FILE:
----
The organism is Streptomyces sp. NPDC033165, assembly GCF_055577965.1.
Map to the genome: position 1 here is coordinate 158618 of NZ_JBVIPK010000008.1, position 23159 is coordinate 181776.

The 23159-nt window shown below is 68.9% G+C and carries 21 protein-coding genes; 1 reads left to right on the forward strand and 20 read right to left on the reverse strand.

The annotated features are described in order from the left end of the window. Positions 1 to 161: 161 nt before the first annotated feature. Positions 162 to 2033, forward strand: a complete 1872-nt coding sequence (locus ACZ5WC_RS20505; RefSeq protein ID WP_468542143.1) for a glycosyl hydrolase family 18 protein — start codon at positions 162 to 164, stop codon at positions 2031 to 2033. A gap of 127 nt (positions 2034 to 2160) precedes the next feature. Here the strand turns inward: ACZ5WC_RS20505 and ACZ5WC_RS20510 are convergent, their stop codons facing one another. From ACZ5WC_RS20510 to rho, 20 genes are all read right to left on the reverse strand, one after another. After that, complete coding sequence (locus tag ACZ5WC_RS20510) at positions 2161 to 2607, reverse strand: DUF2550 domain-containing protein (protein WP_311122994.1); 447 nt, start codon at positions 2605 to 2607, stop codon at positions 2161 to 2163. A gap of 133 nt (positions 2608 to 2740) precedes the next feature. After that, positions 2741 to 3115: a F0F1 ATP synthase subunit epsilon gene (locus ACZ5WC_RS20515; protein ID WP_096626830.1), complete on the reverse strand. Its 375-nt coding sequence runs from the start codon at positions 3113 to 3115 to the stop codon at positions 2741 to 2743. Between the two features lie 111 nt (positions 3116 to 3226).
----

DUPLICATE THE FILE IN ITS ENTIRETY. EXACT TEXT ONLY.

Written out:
The organism is Streptomyces sp. NPDC033165, assembly GCF_055577965.1.
Map to the genome: position 1 here is coordinate 158618 of NZ_JBVIPK010000008.1, position 23159 is coordinate 181776.

The 23159-nt window shown below is 68.9% G+C and carries 21 protein-coding genes; 1 reads left to right on the forward strand and 20 read right to left on the reverse strand.

The annotated features are described in order from the left end of the window. Positions 1 to 161: 161 nt before the first annotated feature. Positions 162 to 2033, forward strand: a complete 1872-nt coding sequence (locus ACZ5WC_RS20505; RefSeq protein ID WP_468542143.1) for a glycosyl hydrolase family 18 protein — start codon at positions 162 to 164, stop codon at positions 2031 to 2033. A gap of 127 nt (positions 2034 to 2160) precedes the next feature. Here the strand turns inward: ACZ5WC_RS20505 and ACZ5WC_RS20510 are convergent, their stop codons facing one another. From ACZ5WC_RS20510 to rho, 20 genes are all read right to left on the reverse strand, one after another. After that, complete coding sequence (locus tag ACZ5WC_RS20510) at positions 2161 to 2607, reverse strand: DUF2550 domain-containing protein (protein WP_311122994.1); 447 nt, start codon at positions 2605 to 2607, stop codon at positions 2161 to 2163. A gap of 133 nt (positions 2608 to 2740) precedes the next feature. After that, positions 2741 to 3115: a F0F1 ATP synthase subunit epsilon gene (locus ACZ5WC_RS20515; protein ID WP_096626830.1), complete on the reverse strand. Its 375-nt coding sequence runs from the start codon at positions 3113 to 3115 to the stop codon at positions 2741 to 2743. Between the two features lie 111 nt (positions 3116 to 3226).